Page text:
Correcting excess elective deferrals Distribute excess (plus allocable income) by April 15 following the close of the taxable year of excess deferral Distribute excess (plus allocable income) as soon as administratively practicable after the plan determines that the amount is an excess deferral
Contributions to trust? No Yes
Participant loans permitted? No Yes
Hardship distributions permitted? Yes, if both:
1. the distribution is required as a result of an unforeseeable emergency, for example, illness, accident, natural disaster, other extraordinary and unforeseeable circumstances arising from events beyond the participant’s (or beneficiary’s) control
2. the participant exhausted other sources of financing and the amount distributed is necessary to satisfy the emergency need  (and tax liability arising from distribution)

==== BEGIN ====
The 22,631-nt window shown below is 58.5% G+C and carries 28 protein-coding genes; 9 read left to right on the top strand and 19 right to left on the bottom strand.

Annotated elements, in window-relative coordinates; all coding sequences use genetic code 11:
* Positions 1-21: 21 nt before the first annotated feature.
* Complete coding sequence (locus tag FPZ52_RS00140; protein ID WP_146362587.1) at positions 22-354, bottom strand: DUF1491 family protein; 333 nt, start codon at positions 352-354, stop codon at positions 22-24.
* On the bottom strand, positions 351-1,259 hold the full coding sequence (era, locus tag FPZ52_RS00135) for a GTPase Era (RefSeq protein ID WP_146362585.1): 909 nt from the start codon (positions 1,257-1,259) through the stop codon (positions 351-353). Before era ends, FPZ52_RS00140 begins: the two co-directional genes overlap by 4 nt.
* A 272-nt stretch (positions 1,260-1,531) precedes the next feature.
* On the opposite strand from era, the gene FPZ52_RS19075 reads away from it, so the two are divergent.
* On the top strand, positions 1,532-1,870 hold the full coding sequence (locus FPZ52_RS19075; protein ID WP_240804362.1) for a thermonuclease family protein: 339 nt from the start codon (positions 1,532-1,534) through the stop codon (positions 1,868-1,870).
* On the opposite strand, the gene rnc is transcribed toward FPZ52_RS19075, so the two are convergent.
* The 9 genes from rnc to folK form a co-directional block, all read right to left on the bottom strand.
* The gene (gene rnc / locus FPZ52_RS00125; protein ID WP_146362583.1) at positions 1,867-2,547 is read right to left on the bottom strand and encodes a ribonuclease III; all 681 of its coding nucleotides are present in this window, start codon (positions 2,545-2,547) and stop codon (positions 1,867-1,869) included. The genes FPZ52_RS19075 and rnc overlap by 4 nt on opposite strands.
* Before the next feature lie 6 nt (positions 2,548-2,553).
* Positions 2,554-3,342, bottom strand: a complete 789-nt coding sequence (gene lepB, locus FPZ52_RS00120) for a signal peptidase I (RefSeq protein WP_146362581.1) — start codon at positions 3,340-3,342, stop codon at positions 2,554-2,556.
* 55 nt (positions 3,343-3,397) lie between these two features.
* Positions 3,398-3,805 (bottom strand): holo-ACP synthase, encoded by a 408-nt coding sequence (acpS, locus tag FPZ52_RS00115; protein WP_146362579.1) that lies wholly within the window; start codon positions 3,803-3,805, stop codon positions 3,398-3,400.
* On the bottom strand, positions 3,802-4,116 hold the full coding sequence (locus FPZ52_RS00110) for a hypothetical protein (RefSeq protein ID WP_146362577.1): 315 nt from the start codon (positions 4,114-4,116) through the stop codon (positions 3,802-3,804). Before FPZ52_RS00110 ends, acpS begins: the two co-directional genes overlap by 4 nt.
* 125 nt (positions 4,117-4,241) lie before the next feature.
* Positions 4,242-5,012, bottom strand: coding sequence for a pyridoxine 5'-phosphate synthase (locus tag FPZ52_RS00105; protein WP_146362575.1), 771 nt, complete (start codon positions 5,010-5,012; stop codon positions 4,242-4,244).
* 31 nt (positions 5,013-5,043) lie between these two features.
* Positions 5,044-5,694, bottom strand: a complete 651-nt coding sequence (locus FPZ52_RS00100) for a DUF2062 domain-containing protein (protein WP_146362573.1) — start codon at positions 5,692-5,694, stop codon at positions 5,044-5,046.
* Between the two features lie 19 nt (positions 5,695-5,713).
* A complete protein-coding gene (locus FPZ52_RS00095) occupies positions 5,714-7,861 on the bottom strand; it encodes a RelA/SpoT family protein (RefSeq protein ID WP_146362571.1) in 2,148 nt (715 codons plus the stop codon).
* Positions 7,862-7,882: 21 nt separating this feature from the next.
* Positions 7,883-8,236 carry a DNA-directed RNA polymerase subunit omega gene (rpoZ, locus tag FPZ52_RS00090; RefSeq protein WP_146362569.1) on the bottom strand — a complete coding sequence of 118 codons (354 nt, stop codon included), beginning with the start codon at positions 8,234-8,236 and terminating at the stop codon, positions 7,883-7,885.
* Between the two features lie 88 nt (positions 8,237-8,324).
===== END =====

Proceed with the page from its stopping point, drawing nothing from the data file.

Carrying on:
Yes, if both:
1. the distribution is required as a result of an unforeseeable emergency, for example, illness, accident, natural disaster, other extraordinary and unforeseeable circumstances arising from events beyond the participant’s (or beneficiary’s) control and
2. the participant exhausted other sources of financing and the amount distributed is necessary to satisfy the emergency need (and tax liability arising from distribution)
Automatic Enrollment permitted? No Yes
Taxation Earlier of when made available or distribution Distribution
Distributable events
  • Attainment of age 70 ½
  • Severance from employment
  • Unforeseeable emergency (see above)
  • Plan termination
  • Qualified domestic relations order
  • Small account distribution (not to exceed $5,000)
  • Attainment of age 70 ½
  • Severance from employment